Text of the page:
Last week, civil rights activist Rev. Jesse Jackson showed up at Hewlett-Packard’s (HPQ) annual shareholder meeting. His mission: to call out H-P, Twitter (TWTR), Google (GOOG), Facebook (FB), Apple (AAPL), and other leading technology companies on the lack of diversity among their leadership teams, among other things.  

While I would never even think of suggesting that Jackson seeks to profit from his actions, or that companies he shakes down – I mean “protests” – in this manner usually end up buying him off with donations and contracts, somebody should provide some facts to go along with all his colorful accusations.

After all, the politically correct media seems comfortable being led around by the collar, mimicking talking points about discrimination and “all-white” syndrome in Silicon Valley. Meanwhile, spineless executives who are terrified of being labeled racists kowtow to self-serving activist bullies like Jackson. It’s truly pathetic.

What’s even more pathetic, not to mention disingenuous, is Jackson’s attempt to pass this off as a problem with the technology industry or any other industry, for that matter. There is a large disparity between the number of white versus black and Hispanic executives and board members, but discrimination is not the reason.

Truth is, those minorities make up a disproportionately small percentage of tech workers because they make up a disproportionately small percentage of high school graduates, college graduates, and those with advanced and tech-related degrees.

In my experience, technology companies bend over backwards, forwards, and sideways to find and promote minorities and women, perhaps more than they should. More and more, we hear phrases like, “Are you sure you can’t find a [black, Hispanic, woman – fill in the blank] to [promote, hire] instead?”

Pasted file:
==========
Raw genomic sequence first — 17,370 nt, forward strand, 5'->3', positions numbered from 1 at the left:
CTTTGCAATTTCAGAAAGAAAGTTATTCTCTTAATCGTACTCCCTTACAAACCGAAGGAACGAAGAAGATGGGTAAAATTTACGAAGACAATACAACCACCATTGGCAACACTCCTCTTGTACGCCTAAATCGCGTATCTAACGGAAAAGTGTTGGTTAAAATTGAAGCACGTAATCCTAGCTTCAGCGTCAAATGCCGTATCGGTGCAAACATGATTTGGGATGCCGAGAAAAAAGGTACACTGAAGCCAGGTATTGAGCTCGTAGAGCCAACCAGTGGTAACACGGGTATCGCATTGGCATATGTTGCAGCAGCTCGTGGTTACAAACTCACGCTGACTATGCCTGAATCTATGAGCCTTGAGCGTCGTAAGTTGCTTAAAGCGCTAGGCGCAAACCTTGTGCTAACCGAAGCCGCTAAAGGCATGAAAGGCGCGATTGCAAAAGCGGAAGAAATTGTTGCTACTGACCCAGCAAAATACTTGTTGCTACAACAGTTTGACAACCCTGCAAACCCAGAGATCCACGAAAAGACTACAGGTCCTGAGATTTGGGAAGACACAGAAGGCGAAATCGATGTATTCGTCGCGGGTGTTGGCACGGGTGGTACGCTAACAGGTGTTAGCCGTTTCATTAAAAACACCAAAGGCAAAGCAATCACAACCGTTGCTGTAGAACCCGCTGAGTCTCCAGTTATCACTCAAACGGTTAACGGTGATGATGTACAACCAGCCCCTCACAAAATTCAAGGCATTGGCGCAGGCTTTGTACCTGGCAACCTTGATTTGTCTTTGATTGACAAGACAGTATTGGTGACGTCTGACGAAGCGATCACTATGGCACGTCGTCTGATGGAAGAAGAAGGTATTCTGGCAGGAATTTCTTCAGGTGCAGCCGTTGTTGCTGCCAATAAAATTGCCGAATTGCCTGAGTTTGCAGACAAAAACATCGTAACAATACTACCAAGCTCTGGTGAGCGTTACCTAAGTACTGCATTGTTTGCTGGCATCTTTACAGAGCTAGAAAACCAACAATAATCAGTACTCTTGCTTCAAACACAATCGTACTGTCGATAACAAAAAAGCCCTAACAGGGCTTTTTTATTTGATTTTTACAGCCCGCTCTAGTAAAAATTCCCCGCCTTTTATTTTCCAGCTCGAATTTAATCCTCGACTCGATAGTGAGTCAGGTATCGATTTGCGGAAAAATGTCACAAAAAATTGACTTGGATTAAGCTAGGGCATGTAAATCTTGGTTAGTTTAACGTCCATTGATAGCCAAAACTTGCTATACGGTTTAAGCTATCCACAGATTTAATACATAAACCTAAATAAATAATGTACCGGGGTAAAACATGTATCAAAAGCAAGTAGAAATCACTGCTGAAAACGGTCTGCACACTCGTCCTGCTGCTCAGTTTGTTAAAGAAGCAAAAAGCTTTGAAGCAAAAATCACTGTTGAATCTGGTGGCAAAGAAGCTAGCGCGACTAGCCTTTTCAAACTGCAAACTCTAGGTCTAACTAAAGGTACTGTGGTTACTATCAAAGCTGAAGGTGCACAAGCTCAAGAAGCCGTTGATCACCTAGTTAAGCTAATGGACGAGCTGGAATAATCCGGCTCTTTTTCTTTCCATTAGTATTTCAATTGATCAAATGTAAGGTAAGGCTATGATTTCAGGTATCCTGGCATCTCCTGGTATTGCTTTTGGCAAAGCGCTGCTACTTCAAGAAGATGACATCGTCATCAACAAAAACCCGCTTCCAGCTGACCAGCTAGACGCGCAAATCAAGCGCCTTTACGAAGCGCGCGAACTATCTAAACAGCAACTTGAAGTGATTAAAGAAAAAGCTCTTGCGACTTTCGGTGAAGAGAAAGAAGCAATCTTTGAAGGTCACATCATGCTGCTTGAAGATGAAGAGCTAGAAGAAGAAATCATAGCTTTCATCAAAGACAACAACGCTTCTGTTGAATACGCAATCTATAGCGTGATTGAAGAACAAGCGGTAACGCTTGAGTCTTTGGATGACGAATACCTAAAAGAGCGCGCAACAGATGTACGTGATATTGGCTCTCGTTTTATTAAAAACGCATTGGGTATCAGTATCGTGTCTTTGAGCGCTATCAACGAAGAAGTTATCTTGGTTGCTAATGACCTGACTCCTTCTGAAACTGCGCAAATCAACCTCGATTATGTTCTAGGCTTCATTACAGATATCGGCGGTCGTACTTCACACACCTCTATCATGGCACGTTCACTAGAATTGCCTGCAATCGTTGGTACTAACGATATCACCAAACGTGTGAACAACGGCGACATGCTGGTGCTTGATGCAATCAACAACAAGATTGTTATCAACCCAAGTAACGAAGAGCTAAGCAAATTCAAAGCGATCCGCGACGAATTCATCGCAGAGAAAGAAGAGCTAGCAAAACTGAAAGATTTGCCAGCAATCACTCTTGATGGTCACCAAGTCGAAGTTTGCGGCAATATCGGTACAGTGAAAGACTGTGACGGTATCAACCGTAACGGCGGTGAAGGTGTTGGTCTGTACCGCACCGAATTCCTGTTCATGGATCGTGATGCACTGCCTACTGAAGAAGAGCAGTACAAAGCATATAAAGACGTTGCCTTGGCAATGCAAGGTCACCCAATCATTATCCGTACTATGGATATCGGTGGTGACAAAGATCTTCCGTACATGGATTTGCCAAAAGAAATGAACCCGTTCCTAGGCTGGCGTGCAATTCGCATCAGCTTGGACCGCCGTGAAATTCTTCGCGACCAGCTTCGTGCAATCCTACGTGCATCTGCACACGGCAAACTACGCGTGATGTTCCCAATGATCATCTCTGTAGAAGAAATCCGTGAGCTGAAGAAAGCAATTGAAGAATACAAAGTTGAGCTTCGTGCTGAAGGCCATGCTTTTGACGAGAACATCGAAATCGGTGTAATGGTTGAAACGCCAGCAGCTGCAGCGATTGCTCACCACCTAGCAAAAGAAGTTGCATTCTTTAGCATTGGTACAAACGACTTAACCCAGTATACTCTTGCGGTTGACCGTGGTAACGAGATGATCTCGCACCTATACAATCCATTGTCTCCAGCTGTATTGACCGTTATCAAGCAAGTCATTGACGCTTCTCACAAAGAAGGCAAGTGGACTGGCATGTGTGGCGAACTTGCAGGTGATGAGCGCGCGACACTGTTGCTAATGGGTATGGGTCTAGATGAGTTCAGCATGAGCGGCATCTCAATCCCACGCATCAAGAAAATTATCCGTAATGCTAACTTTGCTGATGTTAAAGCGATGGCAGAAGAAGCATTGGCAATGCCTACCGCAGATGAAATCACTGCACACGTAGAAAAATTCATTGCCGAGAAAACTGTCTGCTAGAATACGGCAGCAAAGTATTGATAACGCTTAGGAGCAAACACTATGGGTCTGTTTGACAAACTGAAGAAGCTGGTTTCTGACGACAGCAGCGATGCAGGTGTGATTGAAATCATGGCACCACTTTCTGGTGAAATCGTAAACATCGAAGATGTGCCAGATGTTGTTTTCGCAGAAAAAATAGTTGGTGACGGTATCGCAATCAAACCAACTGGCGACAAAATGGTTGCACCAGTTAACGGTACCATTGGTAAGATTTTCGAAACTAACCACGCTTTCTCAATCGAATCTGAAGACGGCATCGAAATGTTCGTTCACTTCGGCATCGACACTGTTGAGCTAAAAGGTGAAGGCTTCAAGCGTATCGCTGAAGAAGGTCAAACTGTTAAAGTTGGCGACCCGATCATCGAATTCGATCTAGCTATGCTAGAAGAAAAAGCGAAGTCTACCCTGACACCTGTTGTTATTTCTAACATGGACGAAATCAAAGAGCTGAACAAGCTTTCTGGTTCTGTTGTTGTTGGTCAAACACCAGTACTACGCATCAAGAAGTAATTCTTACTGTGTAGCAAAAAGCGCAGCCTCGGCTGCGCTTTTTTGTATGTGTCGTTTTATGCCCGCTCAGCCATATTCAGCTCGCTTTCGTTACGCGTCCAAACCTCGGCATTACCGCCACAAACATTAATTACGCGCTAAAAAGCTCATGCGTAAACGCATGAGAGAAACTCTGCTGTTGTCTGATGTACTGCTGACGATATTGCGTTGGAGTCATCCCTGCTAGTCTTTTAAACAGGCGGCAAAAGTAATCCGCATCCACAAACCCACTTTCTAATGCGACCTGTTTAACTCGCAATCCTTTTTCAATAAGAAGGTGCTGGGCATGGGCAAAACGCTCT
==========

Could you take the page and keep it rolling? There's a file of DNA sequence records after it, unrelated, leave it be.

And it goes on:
If there is a diversity problem in the technology industry – if Silicon Valley does have a deep, dark secret – it’s actually age discrimination.

We are in the midst of another Internet boom to rival that of dot-com era, but not if you’re over 40. Last time I checked, the median age at Facebook and Zynga was 28. At Google it’s 29. Amazon and Apple aren’t much better at 32 and 33, respectively. In case you’re wondering, the average American worker is 42.3.

Funny thing is, the average age at H-P is 41. Not only that, but there doesn’t seem to be much of an issue with diversity and inclusion there, either.

The Silicon Valley giant’s executive team boasts three women, including chief executive Meg Whitman and chief financial officer Cathie Lesjak. I don’t know where CMO Henry Gomez or CIO Ramon Baez come from, but their names imply Spanish or Hispanic descent. I think software chief George Kadifa may be from Lebanon. Executive VP Dion Weisler is from Australia. SVP Tony Prophet looks black in his bio picture, but I can’t be sure.  

As if that isn’t enough, H-P says it has contracted nearly $1 billion to 500 minority-owned businesses and about half that amount to women-owned businesses in the U.S. in 2013.     

Now I ask you, does that sound like a company that has a problem with diversity or do I have to hire an accounting firm to send Jackson a spreadsheet?

Look, there are plenty of high-profile and not-so-famous minority and women leaders all over the tech industry. If you want more, they’re going to have to step up to the plate and prove they’re capable, just like everyone else. At least, that’s the way it should be.

If the system fails somewhere along the line, there are certainly plenty of anti-discrimination laws on the books and attorneys ready to take up the fight -- not to mention all the HR departments and growing ranks of diversity police cracking their politically correct whips at high-tech companies these days.

But then, that’s not what any of this is about. It’s about Silicon Valley companies and the rest of corporate America having deep pockets. And as long as their executives continue to cower in a corner writing checks to activists and lobbyists, these high-profile shakedowns will continue.

Steve Tobak is a management consultant, former senior executive, columnist and author of the upcoming book, “Real Leaders Don’t Follow." Tobak runs Silicon Valley-based Invisor Consulting where he advises executives and business leaders on strategic matters. Contact Tobak. Follow him on FacebookTwitter or LinkedIn